A typical inventory on-hand investment for an average retailer is significant and often equals a value approaching one fourth of annual sales (assumes an average turn of 3X). Given that this investment is so large and dynamic (with outflow due to sales and inflow due to replenishment), the need to manage this asset accurately is paramount. Most current POS systems allow a download of key SKU data, including on-hand position, average cost per unit, status, and related sales by period. Exporting and analyzing this information for a sku rationalization analysis is a very smart way for a retailer to optimize inventory value. Some examples of the analysis you may wish to consider are presented below.
Excel is often an appropriate software tool to perform the inventory analysis required. We suggest starting with the most basic types of sortation to look for anomalies. Suggestions for basic sorts include inventory value of <0 and =0 are important. The same sort should be performed for quantity on hand. The key question you should ask here is “why”? Next look for unusually high values and on-hand quantities. If your system allows a download of last sale date, sort these by the number of days prior to today’s date of review and scan for seriously slow sales activity.
Inventory status sortation is also useful in monitoring inventory (potentially) sidelined from normal accessibility. This process is performed by sorting all on-hand inventory into whatever inventory classification your firm employs. Examples of this might include, normal on-hand, seasonal, seasonal pack-away, damaged, suspended, future, etc. Once your inventory is sorted into these categories of availability, scan the details of each one to look for unusual classifications and aging (sidelined) goods that should be available for sale right away.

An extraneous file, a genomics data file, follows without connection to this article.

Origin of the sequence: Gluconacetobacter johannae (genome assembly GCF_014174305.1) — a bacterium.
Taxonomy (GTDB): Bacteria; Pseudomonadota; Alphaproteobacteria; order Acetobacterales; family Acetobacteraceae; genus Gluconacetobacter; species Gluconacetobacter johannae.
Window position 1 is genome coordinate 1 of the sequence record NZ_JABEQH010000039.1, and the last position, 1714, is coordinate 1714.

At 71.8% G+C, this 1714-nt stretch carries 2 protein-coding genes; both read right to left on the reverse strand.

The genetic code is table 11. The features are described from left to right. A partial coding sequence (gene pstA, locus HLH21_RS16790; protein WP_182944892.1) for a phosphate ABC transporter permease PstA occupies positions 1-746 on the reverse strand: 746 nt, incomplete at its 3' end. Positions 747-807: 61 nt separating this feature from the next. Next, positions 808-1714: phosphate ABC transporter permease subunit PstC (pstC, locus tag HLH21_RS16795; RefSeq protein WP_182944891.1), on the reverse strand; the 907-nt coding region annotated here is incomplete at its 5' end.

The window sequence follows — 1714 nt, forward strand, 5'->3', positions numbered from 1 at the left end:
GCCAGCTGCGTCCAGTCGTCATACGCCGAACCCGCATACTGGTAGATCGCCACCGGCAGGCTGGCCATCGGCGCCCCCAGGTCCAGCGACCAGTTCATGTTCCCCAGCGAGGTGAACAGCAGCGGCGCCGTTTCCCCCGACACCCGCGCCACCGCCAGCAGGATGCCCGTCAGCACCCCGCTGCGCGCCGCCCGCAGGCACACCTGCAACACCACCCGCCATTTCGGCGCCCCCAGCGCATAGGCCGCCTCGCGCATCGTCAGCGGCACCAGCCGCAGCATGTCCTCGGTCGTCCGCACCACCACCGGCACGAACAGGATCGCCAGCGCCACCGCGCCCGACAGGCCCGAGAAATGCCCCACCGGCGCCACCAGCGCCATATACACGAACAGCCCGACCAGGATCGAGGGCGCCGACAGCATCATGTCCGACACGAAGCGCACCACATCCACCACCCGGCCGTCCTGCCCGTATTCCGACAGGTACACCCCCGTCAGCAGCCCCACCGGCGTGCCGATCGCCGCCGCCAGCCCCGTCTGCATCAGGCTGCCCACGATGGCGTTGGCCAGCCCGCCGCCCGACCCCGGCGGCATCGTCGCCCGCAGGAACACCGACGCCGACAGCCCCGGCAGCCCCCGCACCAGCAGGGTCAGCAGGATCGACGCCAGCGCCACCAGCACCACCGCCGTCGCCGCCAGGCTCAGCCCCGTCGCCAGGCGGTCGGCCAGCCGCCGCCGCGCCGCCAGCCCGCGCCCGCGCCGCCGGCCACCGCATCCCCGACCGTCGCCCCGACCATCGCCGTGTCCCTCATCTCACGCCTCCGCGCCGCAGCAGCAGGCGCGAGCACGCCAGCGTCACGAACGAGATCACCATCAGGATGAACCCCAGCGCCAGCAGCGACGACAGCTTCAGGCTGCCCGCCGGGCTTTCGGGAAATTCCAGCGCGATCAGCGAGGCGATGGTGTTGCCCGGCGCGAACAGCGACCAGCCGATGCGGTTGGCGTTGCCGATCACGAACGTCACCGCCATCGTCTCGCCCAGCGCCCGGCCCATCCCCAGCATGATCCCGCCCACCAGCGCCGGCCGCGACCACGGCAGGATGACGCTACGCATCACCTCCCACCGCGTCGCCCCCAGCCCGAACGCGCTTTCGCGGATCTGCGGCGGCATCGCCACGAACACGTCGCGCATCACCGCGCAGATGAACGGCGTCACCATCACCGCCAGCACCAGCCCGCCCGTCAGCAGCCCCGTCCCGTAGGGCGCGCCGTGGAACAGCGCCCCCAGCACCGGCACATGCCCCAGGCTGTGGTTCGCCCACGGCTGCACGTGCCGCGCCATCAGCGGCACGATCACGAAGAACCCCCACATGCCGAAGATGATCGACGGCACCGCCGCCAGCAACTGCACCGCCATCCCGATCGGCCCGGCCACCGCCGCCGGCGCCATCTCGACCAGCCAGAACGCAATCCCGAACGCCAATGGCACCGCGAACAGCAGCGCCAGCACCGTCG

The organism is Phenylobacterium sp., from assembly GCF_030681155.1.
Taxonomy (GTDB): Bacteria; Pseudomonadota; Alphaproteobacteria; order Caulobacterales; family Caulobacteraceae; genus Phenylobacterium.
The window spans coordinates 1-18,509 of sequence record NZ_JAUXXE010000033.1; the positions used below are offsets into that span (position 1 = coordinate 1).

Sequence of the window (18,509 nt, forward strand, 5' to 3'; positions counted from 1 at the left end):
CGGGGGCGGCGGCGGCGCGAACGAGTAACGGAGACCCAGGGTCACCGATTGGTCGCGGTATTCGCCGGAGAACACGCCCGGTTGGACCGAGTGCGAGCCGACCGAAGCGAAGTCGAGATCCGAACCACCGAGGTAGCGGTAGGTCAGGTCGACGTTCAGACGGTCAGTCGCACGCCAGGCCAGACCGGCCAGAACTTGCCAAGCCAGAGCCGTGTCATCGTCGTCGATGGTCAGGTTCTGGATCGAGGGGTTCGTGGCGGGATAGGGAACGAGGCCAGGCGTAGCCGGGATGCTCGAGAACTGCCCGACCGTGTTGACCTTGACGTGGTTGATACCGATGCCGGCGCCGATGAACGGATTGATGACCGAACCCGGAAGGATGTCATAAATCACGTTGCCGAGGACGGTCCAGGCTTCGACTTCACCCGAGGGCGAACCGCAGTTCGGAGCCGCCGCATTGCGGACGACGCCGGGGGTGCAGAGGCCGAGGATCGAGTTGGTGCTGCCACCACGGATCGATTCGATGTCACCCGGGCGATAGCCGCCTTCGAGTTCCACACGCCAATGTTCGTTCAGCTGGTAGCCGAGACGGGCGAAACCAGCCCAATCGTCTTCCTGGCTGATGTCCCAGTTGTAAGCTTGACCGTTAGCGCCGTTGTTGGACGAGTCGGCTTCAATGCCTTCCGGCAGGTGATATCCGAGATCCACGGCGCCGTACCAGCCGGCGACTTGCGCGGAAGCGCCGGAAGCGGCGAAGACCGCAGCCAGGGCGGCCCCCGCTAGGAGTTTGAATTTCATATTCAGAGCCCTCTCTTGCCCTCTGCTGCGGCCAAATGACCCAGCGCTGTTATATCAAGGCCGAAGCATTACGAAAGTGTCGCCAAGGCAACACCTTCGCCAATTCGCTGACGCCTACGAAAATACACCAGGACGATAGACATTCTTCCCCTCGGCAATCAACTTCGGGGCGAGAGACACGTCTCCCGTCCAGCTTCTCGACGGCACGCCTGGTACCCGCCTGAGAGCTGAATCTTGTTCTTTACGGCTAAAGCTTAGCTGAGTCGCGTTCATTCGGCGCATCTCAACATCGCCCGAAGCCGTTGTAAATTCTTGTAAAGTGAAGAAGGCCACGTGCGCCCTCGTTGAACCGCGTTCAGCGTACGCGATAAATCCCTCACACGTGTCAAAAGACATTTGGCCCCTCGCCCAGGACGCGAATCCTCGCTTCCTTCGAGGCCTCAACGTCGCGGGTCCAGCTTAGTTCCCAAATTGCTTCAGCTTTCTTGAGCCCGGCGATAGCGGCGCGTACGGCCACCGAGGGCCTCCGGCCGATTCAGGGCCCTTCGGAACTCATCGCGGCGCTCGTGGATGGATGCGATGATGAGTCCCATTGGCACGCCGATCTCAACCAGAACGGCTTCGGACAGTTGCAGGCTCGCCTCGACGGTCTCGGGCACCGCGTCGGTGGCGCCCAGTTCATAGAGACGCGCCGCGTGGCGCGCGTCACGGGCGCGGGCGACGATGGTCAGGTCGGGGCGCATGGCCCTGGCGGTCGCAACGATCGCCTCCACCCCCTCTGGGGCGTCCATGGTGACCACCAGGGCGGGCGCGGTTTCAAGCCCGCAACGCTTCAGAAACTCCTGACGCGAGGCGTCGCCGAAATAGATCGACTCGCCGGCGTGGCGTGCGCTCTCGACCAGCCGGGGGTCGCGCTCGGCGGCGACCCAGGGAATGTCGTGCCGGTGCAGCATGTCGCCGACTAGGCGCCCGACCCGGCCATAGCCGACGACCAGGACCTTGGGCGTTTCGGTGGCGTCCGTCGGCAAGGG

Calculating your inventory turns profile
The next level of sort that should be performed utilizes a calculation of annualized (or “seasonal” if you understand the retail math involved) turns, comparing COGS and on-hand values. Turns can then be sorted into ascending values allowing slow moving stock to be identified. This process requires a keen understanding of the characteristics of each SKU, as SKU velocity can be influenced (positively or negatively) by seasonal ebbs and flows.
Lastly, SKU POS data by week can be utilized to show sales profiles that are invaluable in spotting size and color trends, particularly fast-moving merchandise and even re-stocking issues. We strongly recommend that these types of inventory review be used by your firm. They will undoubtably help to optimize the usefulness of your inventory